Eminem just can't miss. His Shady Records signee 50 Cent sold an eye-popping 872,000 copies of Get Rich or Die Tryin', according to SoundScan, in its first week of sales -- an abbreviated one no less. The album enjoyed monstrous press buzz, and 50 Cent received a more-than-helpful boost by his inclusion on the 8 Mile soundtrack. Still, the number is even more startling for what it could have been. Rather than being released on a Tuesday, Get Rich was rushed out last Thursday, which shorted the album two sales days.
Further, Get Rich managed to make a mockery of vets in the hip-hop genre. The figure is the highest by a rapper not named Eminem, besting the highest marks put up by reliable rap chieftans Jay-Z (The Dynasty: Roc la Familia sold 560,000 copies in 2000) and DMX (And Then There Was X moved 698,000 in 1999). Even more mainstream/less-hardcore rap fare stands in its shadow: Nelly's Nellyville sold 714,000 in its first week, and No Way Out, back when Diddy was Daddy, did 561,000.
Get Rich's sales figure could also be read as the highest ever for a debut: The rapper recorded a debut for Columbia four years ago that was shelved -- after he took nine bullets in a drive-by shooting -- and never released, and material from some of his underground mix tapes was compiled and released as Guess Who's Back last year.
Speaking of surviving a shooting, Kid Rock's Cocky was a certain dead duck that continues to enjoy a second life. The record had a 29,000 copy sales spike (up to 104,000) and worked its way to Number Three, its highest position since being released sixty-four weeks ago. Another quiet giant was awakened with LL Cool J's 10. The album sat nearly flatlined a week ago at Number Eighty-four with sales of 11,000. It could be a starring role in the upcoming film, Deliver Us From Eva, but it's more likely that some J.Lo pixie dust rubbed off on the rap vet from his appearance on her hit single "All I Have." Regardless of cause, the record zipped up to Number Nine with sales of 66,000.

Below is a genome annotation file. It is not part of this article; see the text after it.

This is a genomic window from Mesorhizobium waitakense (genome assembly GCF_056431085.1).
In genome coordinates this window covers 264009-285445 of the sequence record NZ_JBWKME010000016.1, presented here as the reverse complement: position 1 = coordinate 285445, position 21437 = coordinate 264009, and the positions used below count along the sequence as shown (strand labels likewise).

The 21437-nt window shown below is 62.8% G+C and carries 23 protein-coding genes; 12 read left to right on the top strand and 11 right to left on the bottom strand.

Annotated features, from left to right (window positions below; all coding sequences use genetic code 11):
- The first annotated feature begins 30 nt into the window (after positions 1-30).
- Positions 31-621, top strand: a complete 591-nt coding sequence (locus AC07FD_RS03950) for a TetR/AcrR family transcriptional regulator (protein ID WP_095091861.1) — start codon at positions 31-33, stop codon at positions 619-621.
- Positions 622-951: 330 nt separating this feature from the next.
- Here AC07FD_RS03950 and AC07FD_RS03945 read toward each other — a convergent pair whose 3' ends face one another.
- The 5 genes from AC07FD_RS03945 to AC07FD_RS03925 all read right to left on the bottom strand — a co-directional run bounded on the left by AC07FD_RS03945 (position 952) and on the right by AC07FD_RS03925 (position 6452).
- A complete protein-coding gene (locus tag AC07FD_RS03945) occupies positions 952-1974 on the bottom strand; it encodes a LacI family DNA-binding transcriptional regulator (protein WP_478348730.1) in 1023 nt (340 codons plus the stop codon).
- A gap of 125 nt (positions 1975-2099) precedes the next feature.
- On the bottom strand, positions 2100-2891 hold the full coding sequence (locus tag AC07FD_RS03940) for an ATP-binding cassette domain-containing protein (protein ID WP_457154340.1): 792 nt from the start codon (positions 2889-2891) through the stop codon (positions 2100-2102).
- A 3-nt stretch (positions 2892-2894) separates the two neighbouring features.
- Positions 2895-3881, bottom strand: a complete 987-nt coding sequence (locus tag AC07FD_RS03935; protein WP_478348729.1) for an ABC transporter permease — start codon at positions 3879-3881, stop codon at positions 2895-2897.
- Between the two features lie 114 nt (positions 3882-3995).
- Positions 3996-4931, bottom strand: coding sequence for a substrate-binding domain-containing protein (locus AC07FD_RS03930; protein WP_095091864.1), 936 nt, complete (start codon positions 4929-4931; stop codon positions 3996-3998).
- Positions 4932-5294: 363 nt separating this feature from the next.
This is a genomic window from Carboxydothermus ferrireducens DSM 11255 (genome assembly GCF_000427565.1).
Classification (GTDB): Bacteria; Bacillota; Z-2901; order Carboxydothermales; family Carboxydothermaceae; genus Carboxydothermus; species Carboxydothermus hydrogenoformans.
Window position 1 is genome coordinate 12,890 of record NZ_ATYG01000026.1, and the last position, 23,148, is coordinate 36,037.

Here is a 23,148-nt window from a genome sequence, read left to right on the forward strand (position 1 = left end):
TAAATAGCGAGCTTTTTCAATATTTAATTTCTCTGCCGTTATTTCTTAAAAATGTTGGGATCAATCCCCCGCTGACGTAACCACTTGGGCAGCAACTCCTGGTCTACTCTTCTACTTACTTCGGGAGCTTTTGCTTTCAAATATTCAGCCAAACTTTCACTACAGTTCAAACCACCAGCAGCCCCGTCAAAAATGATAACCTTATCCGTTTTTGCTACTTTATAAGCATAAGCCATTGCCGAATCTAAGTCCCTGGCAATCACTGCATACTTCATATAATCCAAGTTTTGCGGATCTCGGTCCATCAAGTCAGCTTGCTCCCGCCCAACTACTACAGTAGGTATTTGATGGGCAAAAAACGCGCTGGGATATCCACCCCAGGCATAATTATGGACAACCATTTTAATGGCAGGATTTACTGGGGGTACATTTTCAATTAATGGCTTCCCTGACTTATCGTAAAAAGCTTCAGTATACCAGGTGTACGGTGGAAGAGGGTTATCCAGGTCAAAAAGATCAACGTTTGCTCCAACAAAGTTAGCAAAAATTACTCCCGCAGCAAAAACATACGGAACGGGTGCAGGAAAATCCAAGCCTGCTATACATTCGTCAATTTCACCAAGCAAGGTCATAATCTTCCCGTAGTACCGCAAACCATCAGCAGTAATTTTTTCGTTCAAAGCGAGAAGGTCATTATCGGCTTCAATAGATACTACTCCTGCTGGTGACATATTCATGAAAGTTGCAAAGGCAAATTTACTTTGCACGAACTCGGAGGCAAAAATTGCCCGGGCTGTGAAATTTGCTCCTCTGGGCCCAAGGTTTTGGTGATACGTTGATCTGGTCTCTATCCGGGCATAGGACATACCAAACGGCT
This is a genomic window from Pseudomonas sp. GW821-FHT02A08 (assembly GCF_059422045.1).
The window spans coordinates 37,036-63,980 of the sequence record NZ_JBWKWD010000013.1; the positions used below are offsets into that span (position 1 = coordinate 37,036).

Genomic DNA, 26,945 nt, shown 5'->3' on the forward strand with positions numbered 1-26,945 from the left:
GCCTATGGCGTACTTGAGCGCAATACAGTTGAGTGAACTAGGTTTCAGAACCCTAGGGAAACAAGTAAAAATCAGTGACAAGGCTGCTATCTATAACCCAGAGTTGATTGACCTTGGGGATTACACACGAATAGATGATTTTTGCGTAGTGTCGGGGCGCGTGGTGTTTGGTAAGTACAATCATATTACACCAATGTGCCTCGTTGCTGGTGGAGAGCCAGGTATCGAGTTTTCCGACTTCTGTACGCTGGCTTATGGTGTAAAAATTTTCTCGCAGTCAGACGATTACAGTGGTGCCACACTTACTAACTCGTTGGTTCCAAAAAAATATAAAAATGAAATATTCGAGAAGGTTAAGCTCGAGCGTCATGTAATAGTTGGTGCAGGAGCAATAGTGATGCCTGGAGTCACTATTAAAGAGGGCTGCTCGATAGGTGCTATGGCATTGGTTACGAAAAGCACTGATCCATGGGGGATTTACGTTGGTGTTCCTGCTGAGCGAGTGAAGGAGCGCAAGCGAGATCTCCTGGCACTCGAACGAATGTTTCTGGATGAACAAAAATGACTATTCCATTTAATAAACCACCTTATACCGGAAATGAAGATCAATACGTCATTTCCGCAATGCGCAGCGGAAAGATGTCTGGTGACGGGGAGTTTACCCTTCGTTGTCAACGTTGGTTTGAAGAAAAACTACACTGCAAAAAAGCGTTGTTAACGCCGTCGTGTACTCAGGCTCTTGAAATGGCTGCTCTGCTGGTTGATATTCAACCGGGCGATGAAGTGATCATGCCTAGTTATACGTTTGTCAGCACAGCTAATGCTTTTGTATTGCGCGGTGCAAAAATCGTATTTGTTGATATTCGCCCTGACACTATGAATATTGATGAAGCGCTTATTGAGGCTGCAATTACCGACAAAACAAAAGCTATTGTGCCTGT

While 50 Cent was the week's big money man, there were a few other debuts that fared well. Country music minted a new star with Blake Shelton. The singer's second album, The Dreamer, arrived at Number Eight with sales of 77,000. Other debuts included the Daredevil soundtrack, which features a new tune by Drowning Pool with Rob Zombie (Number Eleven, 59,000 copies sold), Alabama's In the Mood (Number Fifteen, 51,000), Lionel Richie's Definitive Collection (Number Twenty-one, 43,000) and the All-American Rejects self-titled debut (Number Twenty-five, 40,000).
Elsewhere, fans of teenage Russian lesbians have begun to snap up copies of T.A.T.U.'s 200 KM/H in the Wrong Lane, which now sits at Number Thirty-three with sales of 33,000.
With a full week in stores before the next round of sales figures hit, it seems unlikely that 50 Cent will sit anywhere but Number One next week.
This week's Top Ten: 50 Cent's Get Rich or Die Tryin'; the Dixie Chicks' Home; Kid Rock's Cocky; Norah Jones' Come Away With Me; Avril Lavigne's Let Go; the Chicago soundtrack; Jennifer Lopez's This Is Me . . . Then; Blake Shelton's The Dreamer; LL Cool J's 10; and Missy Elliott's Under Construction.
To read the new issue of Rolling Stone online, plus the entire RS archive: Click Here
POLITICS No Price Big Banks Can't Fix
Picks From Around the Web
blog comments powered by Disqus